When we finally put everything away, we notice the next problem. One of the hoses of the tire pressure air system is leaking. Since the system controls the pressure in all six tires in parallel, we cannot inflate Shujaa’s tires. With the tire pressure lowered to 1.5 bar, driving on the sometimes very sharp lava rocks, would destroy the very expensive tires. Just then, however, another Exploration Station mechanic comes by out of curiosity and – as these guys are real bush mechanics – he expertly repairs the damage in minutes.
On it goes to the 80 km away Mallargüe, but the day should not be over yet …. Since we urgently need to drain gray and black water, we drive on the way back in a small gravel road to a communications satellite in order to dispose undisturbed our wastewater there. As we drive back to the main track, the willow rust breaks under us. Thanks to its extremely big tires, Shujaa can easily get out of there, but what do we do with the destroyed rust? At that moment, an employee of the satellite operator comes by in his jeep, responds mega-relaxed, we swap addresses for a possible loss adjustment and then make us finally on to the last 20 km to Mallargüe.
There we fill up our fresh water tank, go to a supermarket and move into our overnight accommodation directly in the parking lot of the supermarket. Our first time to stay overnight on a supermarket parking lot, but we are so tired and just want to go to bed. For three days we finally sleep again.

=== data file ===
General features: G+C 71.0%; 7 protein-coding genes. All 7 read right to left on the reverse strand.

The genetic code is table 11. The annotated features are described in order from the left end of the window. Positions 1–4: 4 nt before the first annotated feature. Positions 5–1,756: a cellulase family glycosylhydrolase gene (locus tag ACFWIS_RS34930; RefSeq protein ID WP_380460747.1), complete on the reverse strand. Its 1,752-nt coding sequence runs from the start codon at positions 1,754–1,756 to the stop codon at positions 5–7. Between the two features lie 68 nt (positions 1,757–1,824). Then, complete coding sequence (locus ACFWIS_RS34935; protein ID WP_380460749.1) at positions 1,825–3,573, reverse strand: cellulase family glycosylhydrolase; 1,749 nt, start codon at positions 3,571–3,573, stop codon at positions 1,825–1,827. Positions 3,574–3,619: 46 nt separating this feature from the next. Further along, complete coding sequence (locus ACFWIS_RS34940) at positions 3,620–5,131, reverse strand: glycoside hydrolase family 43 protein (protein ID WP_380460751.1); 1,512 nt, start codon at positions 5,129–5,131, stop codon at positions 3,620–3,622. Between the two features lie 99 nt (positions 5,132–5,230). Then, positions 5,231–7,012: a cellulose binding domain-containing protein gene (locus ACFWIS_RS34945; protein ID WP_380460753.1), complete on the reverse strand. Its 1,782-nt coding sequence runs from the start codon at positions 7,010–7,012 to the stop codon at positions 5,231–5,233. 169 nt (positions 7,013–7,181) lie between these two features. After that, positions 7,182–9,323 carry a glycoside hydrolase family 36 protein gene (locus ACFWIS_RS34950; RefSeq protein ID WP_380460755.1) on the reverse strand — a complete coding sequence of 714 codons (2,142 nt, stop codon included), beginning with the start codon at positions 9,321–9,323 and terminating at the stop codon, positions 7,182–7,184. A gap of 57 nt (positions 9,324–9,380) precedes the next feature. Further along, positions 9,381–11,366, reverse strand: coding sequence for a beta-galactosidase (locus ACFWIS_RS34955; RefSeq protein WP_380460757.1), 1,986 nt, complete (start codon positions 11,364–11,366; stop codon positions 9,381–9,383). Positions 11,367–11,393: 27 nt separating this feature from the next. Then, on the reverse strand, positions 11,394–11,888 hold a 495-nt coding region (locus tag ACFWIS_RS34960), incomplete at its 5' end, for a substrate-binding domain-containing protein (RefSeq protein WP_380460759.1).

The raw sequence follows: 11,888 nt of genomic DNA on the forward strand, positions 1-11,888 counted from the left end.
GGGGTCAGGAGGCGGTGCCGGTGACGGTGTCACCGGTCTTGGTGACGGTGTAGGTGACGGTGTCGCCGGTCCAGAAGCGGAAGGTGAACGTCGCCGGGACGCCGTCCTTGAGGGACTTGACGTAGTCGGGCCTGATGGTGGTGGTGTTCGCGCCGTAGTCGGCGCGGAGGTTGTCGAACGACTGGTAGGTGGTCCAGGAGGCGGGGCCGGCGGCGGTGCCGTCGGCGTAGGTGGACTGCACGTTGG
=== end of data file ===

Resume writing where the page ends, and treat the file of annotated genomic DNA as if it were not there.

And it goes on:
December 19, 2017: Mallargüe
Today is the day of repairs, cleaning and summing up. First we drive to the building yard to say thank you. For the entire 12-hour salvage operation with a truck, an excavator and two employees he wants to have the equivalent of 90 €, an extremely fair price. In addition, he does not hesitate, as we ask where we can weld our cut-off underrun protection and calls in South American macho mania his welding team together. 1.5 hours later, the underrun protection is back, the badly deformed sand sheets straight and cleaned again and Shujaa also gets a little car wash. We really were very lucky in this misfortune.